• The Trail Blazers have reached a five-year “bridge agreement” with the city of Portland that will keep the team in the Moda Center through at least 2030, with the current lease expiring in 2025, per Aaron Fentress of The Oregonian. The Blazers own the arena but the city leases the land. President of business operations Dewayne Hankins said the move will keep the team in Portland and owner Jody Allen has instructed the Blazers to get a long-term deal done with the city.
  • The Nuggets are 25-8 with all five starters active but just 12-11 when at least one player from the group is unavailable. With that in mind, head coach Michael Malone says he’s more focused on repeating as NBA champions instead of angling for the West’s top seed, as Bennett Durando of The Denver Post writes. “For me, (the top seed) is not a top one or two priority, to be very honest,” Malone said. “We talked about that with our team today. The good thing is Minnesota is No. 1. We play them three more times. We’re three games out (of first place). So we have avenues to become the No. 1 team. It’s definitely attainable. But I don’t want to win that battle and lose the bigger war. … I think having home court in the first round is very, very important. I think having a healthy team going into the postseason is very important. And if we happen to be the No. 1 seed, that’s just a cherry on top. But we’re not gonna put all our cards in just to attain that and to risk being healthy for a very deep playoff run.”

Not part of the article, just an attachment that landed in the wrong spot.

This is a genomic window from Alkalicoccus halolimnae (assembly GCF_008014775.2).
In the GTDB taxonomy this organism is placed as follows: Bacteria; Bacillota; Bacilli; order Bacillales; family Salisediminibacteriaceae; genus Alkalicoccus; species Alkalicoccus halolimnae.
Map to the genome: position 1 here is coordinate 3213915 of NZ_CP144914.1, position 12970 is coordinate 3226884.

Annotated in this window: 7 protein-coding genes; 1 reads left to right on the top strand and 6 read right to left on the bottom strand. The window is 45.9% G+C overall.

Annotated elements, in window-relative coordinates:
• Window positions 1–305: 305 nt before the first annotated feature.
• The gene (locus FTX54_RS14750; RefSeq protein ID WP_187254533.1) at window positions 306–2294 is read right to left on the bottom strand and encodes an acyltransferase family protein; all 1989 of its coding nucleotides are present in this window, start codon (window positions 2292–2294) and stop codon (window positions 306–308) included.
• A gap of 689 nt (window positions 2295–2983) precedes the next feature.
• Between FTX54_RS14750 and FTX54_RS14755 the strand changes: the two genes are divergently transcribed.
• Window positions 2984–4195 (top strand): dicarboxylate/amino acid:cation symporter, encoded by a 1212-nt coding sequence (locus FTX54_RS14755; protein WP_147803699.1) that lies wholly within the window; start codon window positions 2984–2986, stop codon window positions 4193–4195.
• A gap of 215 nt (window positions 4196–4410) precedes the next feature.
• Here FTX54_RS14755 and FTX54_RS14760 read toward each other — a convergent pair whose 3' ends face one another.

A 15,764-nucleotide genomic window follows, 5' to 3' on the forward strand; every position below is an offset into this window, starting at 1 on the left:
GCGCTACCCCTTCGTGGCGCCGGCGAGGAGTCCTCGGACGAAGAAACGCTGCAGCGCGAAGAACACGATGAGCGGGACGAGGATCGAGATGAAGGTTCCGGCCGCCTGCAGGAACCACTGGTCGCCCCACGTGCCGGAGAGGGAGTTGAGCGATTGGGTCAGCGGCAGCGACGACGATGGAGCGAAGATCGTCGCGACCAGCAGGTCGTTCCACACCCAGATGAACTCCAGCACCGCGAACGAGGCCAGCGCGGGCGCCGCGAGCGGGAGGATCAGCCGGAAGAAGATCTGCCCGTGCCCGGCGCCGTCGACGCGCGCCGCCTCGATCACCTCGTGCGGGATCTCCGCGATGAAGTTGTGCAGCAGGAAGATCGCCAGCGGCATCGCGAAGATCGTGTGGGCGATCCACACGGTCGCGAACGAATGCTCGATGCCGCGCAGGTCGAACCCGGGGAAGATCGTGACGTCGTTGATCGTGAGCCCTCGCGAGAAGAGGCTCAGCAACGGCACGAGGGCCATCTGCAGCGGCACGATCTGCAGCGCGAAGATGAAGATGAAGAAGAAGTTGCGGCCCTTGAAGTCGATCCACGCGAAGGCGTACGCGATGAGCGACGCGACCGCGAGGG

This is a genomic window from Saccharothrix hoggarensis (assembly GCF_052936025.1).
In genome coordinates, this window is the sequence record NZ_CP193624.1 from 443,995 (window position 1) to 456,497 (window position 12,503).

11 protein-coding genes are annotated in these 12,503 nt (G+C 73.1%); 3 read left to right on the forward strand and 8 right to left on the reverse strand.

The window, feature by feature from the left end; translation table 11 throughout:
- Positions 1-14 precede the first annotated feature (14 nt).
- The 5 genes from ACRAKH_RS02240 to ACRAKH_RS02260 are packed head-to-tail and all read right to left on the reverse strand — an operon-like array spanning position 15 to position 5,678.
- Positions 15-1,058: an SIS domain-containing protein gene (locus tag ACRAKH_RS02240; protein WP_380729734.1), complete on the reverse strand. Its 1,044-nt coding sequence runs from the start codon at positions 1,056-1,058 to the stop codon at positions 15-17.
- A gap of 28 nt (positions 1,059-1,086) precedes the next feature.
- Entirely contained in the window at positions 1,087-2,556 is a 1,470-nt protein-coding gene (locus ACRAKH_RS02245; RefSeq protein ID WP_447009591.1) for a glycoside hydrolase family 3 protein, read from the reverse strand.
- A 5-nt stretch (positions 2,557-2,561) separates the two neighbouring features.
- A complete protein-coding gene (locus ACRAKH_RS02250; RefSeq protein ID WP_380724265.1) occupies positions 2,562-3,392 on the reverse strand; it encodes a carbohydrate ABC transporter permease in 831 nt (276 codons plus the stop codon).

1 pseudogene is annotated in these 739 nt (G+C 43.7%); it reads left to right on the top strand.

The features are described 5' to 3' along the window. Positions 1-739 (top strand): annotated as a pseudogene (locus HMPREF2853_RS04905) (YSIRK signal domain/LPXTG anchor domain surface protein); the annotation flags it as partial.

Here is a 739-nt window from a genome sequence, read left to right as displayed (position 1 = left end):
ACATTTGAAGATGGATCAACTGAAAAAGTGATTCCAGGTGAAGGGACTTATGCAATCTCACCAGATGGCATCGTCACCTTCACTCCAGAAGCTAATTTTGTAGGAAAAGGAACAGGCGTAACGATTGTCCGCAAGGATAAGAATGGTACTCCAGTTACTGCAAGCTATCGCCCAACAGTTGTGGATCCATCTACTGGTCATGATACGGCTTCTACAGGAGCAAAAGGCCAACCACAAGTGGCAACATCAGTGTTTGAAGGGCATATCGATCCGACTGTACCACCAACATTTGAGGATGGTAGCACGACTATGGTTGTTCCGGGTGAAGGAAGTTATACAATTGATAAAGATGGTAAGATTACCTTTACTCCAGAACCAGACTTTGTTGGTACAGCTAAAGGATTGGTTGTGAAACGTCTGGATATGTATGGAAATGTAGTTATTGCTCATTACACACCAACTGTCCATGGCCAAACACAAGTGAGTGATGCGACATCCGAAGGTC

Lakers Notes: LeBron, Longevity, Bronny, More

The Lakers may be without star forward LeBron James for their first game after the All-Star break, as he’ll be undergoing left ankle treatment this week, tweets Dave McMenamin of ESPN. L.A. faces Golden State on Thursday.

An All-Star starter, James played 14 minutes in Sunday’s exhibition game but sat out the second half to manage the ankle injury. He missed his seventh game of the season last Wednesday, the final contest before the break.